Sales of CDs are at their lowest for ten years, with the increase in sales of music online failing to make up the considerable loss in revenue to the music industry, which continues to feel the pinch of illegal P2P downloading.
A new report from the International Federation of the Phonographic Industry claims that global music sales dropped 8 per cent to $19.4 billion in 2007 - the slowest pace since 1997, with sales of CDs and DVDs down 13 per cent to $15.9 billion and a concomitant growth in the revenue from downloaded songs and mobile ringtones up 34 per cent to $2.9billion.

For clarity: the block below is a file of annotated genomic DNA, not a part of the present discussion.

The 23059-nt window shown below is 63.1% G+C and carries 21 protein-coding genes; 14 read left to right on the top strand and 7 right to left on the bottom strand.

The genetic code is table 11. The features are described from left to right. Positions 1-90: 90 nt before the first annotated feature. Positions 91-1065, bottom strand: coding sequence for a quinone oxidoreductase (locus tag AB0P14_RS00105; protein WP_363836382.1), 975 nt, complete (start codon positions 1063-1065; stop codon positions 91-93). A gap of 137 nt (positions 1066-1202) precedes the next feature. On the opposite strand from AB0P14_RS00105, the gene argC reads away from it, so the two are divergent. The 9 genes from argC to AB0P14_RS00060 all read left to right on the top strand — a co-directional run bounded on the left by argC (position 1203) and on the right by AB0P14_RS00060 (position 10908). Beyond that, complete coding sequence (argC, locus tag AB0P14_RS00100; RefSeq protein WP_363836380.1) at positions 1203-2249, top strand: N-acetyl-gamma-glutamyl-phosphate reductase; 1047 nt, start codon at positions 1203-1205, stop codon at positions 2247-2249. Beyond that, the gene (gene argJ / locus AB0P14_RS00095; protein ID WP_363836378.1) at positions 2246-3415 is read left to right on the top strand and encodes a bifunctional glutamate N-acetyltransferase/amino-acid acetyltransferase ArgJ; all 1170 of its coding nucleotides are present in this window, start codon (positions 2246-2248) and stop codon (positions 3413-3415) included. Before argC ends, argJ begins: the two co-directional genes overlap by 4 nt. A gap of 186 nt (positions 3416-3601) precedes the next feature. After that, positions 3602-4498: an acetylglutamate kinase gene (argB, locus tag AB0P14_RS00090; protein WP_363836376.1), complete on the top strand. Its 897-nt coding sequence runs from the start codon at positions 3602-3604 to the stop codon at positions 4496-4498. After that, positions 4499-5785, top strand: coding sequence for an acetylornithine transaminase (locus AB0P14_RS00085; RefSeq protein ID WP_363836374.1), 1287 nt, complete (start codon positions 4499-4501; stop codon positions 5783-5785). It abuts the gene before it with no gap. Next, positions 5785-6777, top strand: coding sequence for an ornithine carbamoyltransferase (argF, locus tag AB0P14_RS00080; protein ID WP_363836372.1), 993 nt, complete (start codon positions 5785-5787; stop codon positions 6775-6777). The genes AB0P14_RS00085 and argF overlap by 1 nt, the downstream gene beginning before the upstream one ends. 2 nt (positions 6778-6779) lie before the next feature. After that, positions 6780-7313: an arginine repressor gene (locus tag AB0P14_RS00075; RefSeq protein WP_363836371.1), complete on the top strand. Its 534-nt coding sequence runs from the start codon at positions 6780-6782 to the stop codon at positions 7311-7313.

Free music undermines
John Kennedy, chairman and chief executive of the IFPI says that online and mobile sales "are growing healthily but, crucially, not fast enough to arrest the overall decline of the market," adding that, "even the most innovative business models are totally undermined by free music."
The report claims that physical and digital piracy cost the US music industry alone $5.3 billion in 2007, with online P2P downloading making up the lion's share of the problem for the music industry.
Warning notes work
Interestingly, following recent initiatives from the BPI and Virgin Media in the UK, the IFPI report claims that over two-thirds of file-sharers would stop if they received a warning note from their internet service provider.
Expect further updates on the Virgin/BPI 'warning letter' initiative on TechRadar in the very near future.
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